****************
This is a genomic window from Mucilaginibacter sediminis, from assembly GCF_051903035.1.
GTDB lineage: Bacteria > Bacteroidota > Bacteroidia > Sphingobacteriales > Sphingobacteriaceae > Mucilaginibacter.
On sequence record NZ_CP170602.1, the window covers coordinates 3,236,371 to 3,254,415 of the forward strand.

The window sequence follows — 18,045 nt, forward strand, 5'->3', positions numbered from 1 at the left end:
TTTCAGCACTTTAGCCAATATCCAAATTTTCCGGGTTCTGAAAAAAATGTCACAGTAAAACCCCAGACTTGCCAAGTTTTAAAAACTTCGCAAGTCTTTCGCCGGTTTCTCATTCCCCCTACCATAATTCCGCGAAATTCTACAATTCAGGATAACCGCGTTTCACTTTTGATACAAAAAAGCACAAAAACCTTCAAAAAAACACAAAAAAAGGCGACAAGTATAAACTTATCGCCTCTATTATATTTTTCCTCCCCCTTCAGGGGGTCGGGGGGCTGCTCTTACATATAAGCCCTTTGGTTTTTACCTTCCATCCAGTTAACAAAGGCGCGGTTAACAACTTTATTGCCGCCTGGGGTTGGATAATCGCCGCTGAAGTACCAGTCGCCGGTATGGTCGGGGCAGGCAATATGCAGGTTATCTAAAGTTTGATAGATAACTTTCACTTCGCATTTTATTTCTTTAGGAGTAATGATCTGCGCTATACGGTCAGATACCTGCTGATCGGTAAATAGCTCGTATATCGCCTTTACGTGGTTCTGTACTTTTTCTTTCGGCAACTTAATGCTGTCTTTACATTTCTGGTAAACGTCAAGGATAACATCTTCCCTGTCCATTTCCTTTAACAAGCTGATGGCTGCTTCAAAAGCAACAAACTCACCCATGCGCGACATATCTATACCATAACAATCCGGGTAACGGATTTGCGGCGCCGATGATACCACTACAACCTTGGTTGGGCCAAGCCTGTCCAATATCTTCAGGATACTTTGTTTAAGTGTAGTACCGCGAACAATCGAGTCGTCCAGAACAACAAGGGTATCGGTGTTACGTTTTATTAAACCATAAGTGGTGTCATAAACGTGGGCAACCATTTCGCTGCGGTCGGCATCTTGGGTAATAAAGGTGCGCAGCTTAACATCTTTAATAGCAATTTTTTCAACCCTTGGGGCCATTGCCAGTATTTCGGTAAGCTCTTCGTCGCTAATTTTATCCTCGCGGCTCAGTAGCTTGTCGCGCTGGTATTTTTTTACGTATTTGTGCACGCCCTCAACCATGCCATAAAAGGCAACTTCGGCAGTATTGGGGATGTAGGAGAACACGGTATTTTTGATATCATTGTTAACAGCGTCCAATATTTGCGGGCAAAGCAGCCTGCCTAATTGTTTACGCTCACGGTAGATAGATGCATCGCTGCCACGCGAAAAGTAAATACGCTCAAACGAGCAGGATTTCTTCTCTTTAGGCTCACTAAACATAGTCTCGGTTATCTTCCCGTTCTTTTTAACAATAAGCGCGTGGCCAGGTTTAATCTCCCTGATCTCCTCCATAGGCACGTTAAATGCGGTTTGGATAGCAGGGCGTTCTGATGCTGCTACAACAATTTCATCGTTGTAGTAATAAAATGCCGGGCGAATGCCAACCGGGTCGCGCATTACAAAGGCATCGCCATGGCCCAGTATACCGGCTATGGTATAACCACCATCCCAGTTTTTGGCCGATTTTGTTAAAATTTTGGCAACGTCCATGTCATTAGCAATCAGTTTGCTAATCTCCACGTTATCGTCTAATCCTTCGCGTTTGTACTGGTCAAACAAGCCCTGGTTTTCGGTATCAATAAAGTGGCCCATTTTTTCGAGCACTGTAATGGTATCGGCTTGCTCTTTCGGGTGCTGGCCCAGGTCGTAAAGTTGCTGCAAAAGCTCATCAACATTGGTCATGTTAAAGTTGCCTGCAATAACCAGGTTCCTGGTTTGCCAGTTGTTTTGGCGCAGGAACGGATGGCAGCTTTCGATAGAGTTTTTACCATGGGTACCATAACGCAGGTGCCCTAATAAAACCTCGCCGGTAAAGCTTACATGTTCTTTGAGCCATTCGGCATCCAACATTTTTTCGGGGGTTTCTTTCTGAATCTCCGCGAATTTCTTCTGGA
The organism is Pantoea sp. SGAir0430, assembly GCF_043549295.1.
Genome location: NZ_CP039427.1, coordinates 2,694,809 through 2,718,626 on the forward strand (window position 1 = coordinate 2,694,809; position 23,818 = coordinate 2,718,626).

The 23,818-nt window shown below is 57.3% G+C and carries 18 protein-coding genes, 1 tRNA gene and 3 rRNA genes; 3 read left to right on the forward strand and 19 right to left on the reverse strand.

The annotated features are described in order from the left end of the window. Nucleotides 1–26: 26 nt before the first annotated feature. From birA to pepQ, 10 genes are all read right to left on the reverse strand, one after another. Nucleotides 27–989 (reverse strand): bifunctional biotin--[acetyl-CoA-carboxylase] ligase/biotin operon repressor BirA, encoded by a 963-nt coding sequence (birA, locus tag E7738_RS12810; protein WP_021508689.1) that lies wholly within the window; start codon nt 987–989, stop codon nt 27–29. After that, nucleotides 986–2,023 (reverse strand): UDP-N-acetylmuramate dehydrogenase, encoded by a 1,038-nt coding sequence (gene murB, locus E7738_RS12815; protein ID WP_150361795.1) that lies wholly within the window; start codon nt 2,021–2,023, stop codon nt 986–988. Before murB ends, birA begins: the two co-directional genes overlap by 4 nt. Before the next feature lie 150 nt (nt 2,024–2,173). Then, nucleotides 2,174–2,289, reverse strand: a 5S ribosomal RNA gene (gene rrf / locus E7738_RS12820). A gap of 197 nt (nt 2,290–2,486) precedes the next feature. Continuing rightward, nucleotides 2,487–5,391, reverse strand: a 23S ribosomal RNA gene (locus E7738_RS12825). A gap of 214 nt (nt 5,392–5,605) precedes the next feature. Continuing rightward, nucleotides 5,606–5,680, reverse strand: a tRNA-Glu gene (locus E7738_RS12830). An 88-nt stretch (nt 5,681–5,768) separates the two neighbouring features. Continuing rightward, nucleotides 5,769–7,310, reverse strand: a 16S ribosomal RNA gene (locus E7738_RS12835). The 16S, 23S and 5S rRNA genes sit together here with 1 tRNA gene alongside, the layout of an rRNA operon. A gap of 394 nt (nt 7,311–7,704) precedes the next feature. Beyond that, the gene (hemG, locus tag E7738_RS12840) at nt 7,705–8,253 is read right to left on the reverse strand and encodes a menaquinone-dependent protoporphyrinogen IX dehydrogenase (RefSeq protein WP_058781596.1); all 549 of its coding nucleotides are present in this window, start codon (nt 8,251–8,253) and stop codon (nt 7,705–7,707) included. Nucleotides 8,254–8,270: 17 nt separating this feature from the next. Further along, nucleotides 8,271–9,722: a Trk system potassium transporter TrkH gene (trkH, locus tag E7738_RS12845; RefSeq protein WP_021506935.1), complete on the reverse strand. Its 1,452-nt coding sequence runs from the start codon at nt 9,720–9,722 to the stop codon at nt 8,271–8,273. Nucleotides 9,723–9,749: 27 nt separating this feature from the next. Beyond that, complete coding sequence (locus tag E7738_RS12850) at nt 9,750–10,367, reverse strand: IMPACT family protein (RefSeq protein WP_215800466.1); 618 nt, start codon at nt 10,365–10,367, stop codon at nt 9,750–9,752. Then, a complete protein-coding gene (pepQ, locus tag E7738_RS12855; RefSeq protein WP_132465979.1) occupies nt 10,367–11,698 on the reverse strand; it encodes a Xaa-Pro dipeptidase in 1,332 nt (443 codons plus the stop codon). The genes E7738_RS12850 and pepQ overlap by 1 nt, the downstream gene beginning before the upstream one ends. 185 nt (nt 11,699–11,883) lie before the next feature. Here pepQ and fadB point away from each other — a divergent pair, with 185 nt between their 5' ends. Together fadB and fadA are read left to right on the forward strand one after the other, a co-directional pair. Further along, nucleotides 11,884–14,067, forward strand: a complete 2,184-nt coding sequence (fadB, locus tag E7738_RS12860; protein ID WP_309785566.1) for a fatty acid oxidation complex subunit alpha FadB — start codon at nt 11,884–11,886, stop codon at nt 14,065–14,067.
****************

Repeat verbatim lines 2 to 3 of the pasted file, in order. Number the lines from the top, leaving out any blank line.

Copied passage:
GTDB lineage: Bacteria > Bacteroidota > Bacteroidia > Sphingobacteriales > Sphingobacteriaceae > Mucilaginibacter.
On sequence record NZ_CP170602.1, the window covers coordinates 3,236,371 to 3,254,415 of the forward strand.